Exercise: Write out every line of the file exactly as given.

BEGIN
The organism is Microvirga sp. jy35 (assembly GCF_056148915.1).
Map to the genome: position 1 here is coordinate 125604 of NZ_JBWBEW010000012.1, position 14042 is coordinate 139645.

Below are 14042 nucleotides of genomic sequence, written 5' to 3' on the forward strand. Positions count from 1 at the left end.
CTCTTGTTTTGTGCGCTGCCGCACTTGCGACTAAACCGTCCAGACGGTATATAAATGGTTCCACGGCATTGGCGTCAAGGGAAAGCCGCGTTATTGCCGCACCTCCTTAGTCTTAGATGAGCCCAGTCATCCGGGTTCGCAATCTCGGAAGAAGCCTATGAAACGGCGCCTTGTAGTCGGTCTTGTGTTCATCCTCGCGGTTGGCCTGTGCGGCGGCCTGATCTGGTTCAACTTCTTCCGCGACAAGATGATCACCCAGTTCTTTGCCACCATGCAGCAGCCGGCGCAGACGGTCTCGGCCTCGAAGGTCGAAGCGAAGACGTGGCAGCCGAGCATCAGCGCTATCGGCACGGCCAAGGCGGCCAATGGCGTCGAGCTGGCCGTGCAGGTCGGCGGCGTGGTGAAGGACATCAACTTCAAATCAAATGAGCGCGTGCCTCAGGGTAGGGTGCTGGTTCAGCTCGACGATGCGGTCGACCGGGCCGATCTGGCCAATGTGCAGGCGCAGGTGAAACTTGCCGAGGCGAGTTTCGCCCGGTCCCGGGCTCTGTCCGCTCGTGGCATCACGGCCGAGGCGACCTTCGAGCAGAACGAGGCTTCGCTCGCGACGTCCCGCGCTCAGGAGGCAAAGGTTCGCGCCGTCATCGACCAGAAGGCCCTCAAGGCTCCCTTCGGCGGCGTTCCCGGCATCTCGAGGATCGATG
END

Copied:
The organism is Microvirga sp. jy35 (assembly GCF_056148915.1).
Map to the genome: position 1 here is coordinate 125604 of NZ_JBWBEW010000012.1, position 14042 is coordinate 139645.

Below are 14042 nucleotides of genomic sequence, written 5' to 3' on the forward strand. Positions count from 1 at the left end.
CTCTTGTTTTGTGCGCTGCCGCACTTGCGACTAAACCGTCCAGACGGTATATAAATGGTTCCACGGCATTGGCGTCAAGGGAAAGCCGCGTTATTGCCGCACCTCCTTAGTCTTAGATGAGCCCAGTCATCCGGGTTCGCAATCTCGGAAGAAGCCTATGAAACGGCGCCTTGTAGTCGGTCTTGTGTTCATCCTCGCGGTTGGCCTGTGCGGCGGCCTGATCTGGTTCAACTTCTTCCGCGACAAGATGATCACCCAGTTCTTTGCCACCATGCAGCAGCCGGCGCAGACGGTCTCGGCCTCGAAGGTCGAAGCGAAGACGTGGCAGCCGAGCATCAGCGCTATCGGCACGGCCAAGGCGGCCAATGGCGTCGAGCTGGCCGTGCAGGTCGGCGGCGTGGTGAAGGACATCAACTTCAAATCAAATGAGCGCGTGCCTCAGGGTAGGGTGCTGGTTCAGCTCGACGATGCGGTCGACCGGGCCGATCTGGCCAATGTGCAGGCGCAGGTGAAACTTGCCGAGGCGAGTTTCGCCCGGTCCCGGGCTCTGTCCGCTCGTGGCATCACGGCCGAGGCGACCTTCGAGCAGAACGAGGCTTCGCTCGCGACGTCCCGCGCTCAGGAGGCAAAGGTTCGCGCCGTCATCGACCAGAAGGCCCTCAAGGCTCCCTTCGGCGGCGTTCCCGGCATCTCGAGGATCGATG